The recent veto by Georgia Gov. Nathan Deal of “religious liberty” legislation has put a similar Louisiana bill, HB 597 by state Rep. Mike Johnson, in the spotlight. The Louisiana Legislature should reject Johnson’s bill, which would prohibit discrimination against organizations and individuals for refusal to participate in an event related to a marriage that’s against their religious beliefs. Instead, Louisiana should exit the business of marriage regulation altogether.
Removing state involvement became the logical step last summer, when the U.S. Supreme Court ruled unconstitutional the ability of states to define marriage as strictly between a single man and a single woman. That emotion-laden decision in Obergefell v. Hodges made the Court’s 1857 opinion in Dred Scott v. Sandford — which tortured the Constitution to prevent Congress from denying the existence of slavery and pushed the nation into war — look like jurisprudential genius. As conservative writer David French perceptively noted, in Obergefell the majority’s core issue was “love, and the law can’t fight love. (The) opinion was nine parts romantic poetry and one part legal analysis (if that).”
This intellectual mishmash obscured and avoided the question of why government should regulate marriage, a contract between individuals, in the first place. Such intrusion becomes justifiable only when government awards some benefit to those who marry on the assumption that marriage improves society. Otherwise, regulation intrudes only on those wishing to enter into marriage and/or privileges them at society’s expense.
Until last summer, that justification existed in the case of traditional marriage. The state had an interest in encouraging marriage, through providing benefits such as favorable tax treatment and reduced legal hassles for married persons because that arrangement advanced procreation within the best environment for raising children. Simply stated, the only marriages that could create children were those of people of opposite sexes, and marriage increased the chances of raising children with more than one involved parent.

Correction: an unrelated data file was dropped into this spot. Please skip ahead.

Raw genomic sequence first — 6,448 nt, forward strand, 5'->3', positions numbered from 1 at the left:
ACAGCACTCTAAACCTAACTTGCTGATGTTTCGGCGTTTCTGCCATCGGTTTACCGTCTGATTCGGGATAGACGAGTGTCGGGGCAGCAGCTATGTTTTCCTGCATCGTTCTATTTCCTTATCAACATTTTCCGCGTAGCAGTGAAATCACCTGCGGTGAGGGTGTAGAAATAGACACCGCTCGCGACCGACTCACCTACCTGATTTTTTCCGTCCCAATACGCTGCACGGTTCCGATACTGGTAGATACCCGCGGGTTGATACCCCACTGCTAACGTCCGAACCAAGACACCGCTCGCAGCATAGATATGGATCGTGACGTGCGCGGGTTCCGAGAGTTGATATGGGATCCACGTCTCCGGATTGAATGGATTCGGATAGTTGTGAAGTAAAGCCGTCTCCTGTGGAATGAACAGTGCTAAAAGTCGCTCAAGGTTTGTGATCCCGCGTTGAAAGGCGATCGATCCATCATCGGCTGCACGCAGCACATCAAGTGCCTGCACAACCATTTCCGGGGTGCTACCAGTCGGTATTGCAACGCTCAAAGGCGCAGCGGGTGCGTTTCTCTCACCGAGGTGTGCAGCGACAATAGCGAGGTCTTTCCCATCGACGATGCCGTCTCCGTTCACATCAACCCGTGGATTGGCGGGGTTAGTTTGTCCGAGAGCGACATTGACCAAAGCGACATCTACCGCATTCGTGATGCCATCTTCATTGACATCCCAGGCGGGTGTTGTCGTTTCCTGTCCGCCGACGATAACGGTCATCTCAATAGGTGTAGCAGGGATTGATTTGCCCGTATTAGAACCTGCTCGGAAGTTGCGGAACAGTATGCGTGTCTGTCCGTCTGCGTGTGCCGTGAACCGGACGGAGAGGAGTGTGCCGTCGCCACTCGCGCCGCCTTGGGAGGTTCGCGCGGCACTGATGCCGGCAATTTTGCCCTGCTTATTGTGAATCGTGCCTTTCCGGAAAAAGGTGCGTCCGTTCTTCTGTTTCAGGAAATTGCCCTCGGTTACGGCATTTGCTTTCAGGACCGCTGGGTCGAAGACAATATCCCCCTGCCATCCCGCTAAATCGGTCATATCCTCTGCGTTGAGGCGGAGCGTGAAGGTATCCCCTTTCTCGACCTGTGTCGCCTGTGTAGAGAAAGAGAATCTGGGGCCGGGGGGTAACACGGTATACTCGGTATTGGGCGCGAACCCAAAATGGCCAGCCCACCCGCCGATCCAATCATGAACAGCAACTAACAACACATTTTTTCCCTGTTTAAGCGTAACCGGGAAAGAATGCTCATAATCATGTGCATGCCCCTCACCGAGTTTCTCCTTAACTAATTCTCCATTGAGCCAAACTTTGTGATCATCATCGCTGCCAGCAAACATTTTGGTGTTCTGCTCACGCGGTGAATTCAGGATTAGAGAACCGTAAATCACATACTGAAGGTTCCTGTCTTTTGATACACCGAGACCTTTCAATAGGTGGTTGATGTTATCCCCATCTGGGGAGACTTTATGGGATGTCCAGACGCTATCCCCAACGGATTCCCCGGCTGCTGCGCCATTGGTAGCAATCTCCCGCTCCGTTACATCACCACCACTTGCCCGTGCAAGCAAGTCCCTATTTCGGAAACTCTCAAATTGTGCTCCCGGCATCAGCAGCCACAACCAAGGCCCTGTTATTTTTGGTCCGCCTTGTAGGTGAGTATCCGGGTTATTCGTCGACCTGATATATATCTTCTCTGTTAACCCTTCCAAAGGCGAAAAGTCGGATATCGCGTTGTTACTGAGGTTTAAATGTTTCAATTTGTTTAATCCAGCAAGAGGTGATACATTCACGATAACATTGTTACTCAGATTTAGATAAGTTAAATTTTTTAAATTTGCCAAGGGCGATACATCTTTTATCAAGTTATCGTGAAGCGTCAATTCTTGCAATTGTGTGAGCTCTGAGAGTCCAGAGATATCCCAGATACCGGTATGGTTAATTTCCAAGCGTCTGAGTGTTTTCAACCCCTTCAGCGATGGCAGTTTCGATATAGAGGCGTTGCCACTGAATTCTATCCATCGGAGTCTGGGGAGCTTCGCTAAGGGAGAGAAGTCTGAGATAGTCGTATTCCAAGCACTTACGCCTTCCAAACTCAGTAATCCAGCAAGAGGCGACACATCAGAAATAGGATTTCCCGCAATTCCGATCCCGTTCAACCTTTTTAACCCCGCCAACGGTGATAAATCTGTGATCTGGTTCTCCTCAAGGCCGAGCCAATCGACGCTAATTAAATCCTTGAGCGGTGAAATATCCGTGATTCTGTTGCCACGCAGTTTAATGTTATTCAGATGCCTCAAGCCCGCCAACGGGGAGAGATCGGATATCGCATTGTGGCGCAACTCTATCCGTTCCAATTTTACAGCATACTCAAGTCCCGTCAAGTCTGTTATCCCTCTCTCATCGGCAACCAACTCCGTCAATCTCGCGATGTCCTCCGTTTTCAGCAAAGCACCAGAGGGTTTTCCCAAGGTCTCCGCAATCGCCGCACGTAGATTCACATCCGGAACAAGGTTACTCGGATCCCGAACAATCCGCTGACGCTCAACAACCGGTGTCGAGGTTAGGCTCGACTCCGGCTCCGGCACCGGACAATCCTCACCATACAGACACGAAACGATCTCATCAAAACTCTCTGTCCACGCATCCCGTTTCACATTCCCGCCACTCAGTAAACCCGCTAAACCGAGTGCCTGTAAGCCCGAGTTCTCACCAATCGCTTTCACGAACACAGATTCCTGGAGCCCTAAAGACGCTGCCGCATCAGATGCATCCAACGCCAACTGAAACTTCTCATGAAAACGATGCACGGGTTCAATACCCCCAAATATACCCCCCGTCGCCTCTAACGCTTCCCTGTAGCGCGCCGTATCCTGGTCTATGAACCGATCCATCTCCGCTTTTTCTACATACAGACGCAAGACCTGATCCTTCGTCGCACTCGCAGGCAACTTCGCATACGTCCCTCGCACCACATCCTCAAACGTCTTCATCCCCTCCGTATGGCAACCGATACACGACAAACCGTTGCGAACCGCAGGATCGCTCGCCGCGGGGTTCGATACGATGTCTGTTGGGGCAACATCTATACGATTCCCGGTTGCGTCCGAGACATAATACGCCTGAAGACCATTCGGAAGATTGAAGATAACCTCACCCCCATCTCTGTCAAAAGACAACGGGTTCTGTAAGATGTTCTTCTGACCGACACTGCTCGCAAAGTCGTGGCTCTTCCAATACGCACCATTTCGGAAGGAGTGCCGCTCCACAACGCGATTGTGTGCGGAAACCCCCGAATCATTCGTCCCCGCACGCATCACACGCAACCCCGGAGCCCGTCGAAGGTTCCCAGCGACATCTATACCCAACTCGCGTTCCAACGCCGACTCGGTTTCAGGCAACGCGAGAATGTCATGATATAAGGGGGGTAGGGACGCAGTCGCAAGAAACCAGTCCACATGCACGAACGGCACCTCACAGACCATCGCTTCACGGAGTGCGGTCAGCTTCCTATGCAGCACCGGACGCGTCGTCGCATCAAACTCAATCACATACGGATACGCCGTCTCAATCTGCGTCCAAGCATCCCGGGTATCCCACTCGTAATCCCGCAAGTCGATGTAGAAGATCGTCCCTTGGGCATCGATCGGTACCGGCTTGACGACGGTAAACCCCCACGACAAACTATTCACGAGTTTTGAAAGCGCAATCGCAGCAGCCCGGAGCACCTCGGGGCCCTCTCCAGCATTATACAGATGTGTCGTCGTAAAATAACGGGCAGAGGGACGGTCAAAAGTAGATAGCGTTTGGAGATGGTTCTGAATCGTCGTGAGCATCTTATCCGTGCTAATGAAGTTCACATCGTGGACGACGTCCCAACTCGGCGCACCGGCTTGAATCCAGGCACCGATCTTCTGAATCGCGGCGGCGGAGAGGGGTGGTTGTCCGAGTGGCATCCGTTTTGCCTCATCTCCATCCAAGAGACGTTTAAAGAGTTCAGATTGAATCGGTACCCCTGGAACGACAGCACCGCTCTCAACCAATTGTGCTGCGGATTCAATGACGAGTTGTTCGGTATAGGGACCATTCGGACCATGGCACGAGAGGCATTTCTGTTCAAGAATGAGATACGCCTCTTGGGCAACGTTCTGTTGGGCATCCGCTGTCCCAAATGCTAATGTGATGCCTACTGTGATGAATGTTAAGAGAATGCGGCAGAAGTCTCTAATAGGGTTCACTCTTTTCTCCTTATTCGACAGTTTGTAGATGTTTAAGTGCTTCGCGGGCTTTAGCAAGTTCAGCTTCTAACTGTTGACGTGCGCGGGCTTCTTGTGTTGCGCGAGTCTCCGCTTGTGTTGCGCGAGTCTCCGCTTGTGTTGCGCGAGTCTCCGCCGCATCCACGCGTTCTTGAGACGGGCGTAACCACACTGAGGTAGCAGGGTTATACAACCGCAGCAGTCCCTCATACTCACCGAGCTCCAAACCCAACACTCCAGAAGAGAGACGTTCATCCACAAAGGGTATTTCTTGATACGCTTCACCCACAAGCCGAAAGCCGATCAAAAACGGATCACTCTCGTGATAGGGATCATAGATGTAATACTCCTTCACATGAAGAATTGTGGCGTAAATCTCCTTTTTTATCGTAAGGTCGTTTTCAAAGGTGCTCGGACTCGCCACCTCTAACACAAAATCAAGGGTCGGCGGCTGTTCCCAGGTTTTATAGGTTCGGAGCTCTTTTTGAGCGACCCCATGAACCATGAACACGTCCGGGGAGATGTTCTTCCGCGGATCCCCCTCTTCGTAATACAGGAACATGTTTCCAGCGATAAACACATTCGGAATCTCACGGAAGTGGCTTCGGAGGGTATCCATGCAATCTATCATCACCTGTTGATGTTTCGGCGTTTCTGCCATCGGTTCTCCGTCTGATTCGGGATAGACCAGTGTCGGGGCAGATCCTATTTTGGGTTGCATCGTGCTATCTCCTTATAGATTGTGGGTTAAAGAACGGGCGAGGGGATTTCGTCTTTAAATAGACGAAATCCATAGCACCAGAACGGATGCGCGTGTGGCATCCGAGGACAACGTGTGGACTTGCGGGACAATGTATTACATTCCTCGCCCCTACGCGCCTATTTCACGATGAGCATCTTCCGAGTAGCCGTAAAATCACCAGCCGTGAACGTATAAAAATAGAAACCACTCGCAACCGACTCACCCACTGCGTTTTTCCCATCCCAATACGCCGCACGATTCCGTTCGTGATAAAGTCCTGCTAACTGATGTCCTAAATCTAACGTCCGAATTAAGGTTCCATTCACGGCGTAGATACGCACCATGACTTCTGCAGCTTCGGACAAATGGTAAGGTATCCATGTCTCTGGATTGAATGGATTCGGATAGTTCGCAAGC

Last year’s decision changed that. Now, states must subsidize arrangements that, by definition, cannot contribute to procreation.
In Louisiana, the state should cease parceling out tax benefits to people simply because they marry. It could continue to offer such benefits to families with children so that any arrangement — single-parent, multiparent, different-sex, same-sex — may receive this assistance.
Additionally, any other legal privilege or shortcut individuals enjoy from the state of marriage should be erased. Instead of having to obtain a parish marriage license, two or more people could execute with clerks of court legal documents provided by the state that convey the same legal rights that spouses have currently, regarding each other and any children. Marriage outside of government supervision would continue — through religious solemnizations, civil ceremonies or however — but government neither would promote nor inhibit it.
Policymakers would have to adjust laws in the area of successions, minors and state employee benefits, and divorce lawyers would have to find other avenues of legal practice. But none of these changes pose a substantial procedural or professional obstacle to this change.
When it included only a single man and a single woman, marriage helped the state and deserved government aid, in exchange for state oversight of it. But the Obergefell redefinition killed its utility for the state and any rationale for its regulation. Louisiana should not let the corpse linger but bury it as a legal concept.
Jeff Sadow is an associate professor of political science at Louisiana State University Shreveport, where he teaches Louisiana Government. He is author of a blog about Louisiana politics atbetween-lines.com, where links to information in this column may be found. When the Louisiana Legislature is in session, he writes about legislation in it at.laleglog.com. Follow him on Twitter, @jsadowadvocate. Write to him at firstname.lastname@example.org. His views do not necessarily express those of his employer.